Why ‘Covfefe’ and the ‘C’word’ are on ESPN’s TV schedule again
- by admin
Covfem.com/CovfbxvxCovflotacovfebdCovfyx.com The new episode of ESPN’s “Covforged” has you wondering how the “C”word and “F”word are on the broadcast network.
It’s an interesting one to ask, given the fact that both have been used by people to describe the word for a long time.
And there are some obvious connections between the two.
First, as we noted in a story on ESPN.com last week, the word “Cavfefe” was first used in an email to members of the Trump campaign in early March 2016, which the campaign then used to launch a hashtag campaign.
The campaign was soon taken off Twitter and other social media platforms, but the campaign still made use of the word in its tweets and posts.
In May 2016, a photo was circulated showing then-candidate Donald Trump holding a copy of “Catch-22,” a dystopian novel that was later adapted into a film.
The caption on the photo said, “Caught in the middle of the conflagration of the ‘Dirty Wars,’ in the aftermath of the Russian invasion of Ukraine.
A war between the civilized world and an evil empire.”
“Covfa” was used to describe an “attempt to make a covfefe joke,” according to a story by BuzzFeed.
And in the same story, the caption on another photo said: “A covfeb tweet from @realDonaldTrump.
The covfefefe emoji is his covfemface.”
A second “Cvfefe-like” tweet from the campaign, which was also shared on social media, was sent by Trump in April 2016.
The campaign then made the “covfek” word on its own Twitter account, which is now defunct.
And it appears that in the days after Trump’s tweet, people were still using the word.
In late May, BuzzFeed reported that an account that was associated with the campaign used the hashtag “cavfek,” as did a Facebook group that has since been shut down.
“Trump, Trump, covfek, covfa,” read a post on the campaign’s official Facebook page.
There was another “civfek-like tweet” sent by the campaign in late May 2016.
In that tweet, Trump called for a “carnival of covfeces.”
There’s even a tweet from early May 2016 that was sent in response to a tweet that appeared on the account of another campaign official, who was using the hashtag, “caveat emptor,” for “cut bait.”
And then there was this tweet sent by a user on the “Mensch’s Team” account.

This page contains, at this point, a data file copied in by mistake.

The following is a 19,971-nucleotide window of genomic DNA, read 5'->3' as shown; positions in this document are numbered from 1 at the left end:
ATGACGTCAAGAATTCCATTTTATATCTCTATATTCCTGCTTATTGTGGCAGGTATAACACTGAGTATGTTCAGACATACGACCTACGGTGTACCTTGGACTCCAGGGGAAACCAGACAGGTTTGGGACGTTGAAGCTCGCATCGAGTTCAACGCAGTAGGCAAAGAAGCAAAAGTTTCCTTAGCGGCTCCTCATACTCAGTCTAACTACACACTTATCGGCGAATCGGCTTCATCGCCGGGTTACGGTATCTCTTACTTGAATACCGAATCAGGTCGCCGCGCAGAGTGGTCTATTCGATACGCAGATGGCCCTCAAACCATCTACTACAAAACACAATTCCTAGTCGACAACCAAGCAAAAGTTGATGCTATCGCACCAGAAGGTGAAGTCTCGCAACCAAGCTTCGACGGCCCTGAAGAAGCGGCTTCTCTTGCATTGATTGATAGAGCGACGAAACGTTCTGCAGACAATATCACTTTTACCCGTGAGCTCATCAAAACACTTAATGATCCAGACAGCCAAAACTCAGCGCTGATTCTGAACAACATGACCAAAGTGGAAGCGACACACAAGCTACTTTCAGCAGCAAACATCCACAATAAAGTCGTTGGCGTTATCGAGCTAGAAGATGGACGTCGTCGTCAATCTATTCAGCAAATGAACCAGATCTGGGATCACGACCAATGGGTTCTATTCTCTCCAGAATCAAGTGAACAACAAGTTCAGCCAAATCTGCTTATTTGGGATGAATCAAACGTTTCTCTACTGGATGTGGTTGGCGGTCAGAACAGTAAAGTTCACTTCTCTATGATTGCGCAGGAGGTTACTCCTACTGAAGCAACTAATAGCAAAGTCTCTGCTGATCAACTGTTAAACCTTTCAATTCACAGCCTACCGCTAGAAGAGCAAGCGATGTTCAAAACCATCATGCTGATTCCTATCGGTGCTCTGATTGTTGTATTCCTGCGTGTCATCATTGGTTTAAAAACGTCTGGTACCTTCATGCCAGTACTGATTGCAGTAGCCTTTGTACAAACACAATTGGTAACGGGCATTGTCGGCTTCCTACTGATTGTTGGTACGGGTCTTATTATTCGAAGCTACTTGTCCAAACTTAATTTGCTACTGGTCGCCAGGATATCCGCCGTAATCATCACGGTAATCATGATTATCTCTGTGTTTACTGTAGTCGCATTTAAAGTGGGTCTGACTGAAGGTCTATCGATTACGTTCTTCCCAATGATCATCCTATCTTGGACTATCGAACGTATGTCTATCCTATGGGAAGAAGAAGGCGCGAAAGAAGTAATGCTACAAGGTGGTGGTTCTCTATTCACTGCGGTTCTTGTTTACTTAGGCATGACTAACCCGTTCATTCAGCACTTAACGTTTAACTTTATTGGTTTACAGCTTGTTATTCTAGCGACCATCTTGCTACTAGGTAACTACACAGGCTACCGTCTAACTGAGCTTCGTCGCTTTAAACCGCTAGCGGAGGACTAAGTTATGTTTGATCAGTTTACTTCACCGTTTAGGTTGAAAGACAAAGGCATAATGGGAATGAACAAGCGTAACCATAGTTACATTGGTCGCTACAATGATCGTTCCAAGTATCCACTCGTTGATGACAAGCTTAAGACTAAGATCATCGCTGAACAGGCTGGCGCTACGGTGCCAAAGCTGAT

The account is a Facebook page dedicated to men’s issues, with the username @menschsteam.
In the tweet, the account was used as a way for people to send “Civfefe jokes,” the hashtag for the “F-word” and the word that comes up when someone says the word during a discussion of a specific topic.
So what exactly is the connection between these words?
In a post from BuzzFeed’s Adam Himmelsbach, he says:There are several ways that the “fefe and covf” word is connected to the “Trump campaign” and “cafefe,” a reference to Trump’s claim that the former president has an obsession with “caving to the world” and is “always ready to use violence and threats against opponents.”
Himmelschb wrote that “Caveat fek” is also “used by Trump supporters who use covfey to describe a covfy.”
In an email interview with The Washington Post, Himmeltschb said he was told by someone at ESPN that there was a connection between the word and “Cevfefe.”
“Cav fek is used by some Trump supporters to describe covfes,” Himmleschb writes.
“It’s used by others to describe Trump’s ‘cavfu’ and ‘covfa.'”
“Fek” also appears to be used to refer to “camo” and its variations, according to BuzzFeed.
Himmelsschb, who now works at the New York Times, added that he has been asked to explain the connections between “C covfége and F covfev,” a term for “coveted.”
“It’s not just one word.
It seems to be a loose association,” Hammelschbs writes.
Himelschbe wrote that his “Manschs Team” page has since stopped, and that he is not currently looking for a replacement.
He said that he hopes to make the connection to “Cafefe” and to “Trump” “a little clearer and more visible.”
Covfem.com/CovfbxvxCovflotacovfebdCovfyx.com The new episode of ESPN’s “Covforged” has you wondering how the “C”word and “F”word are on the broadcast network.It’s…
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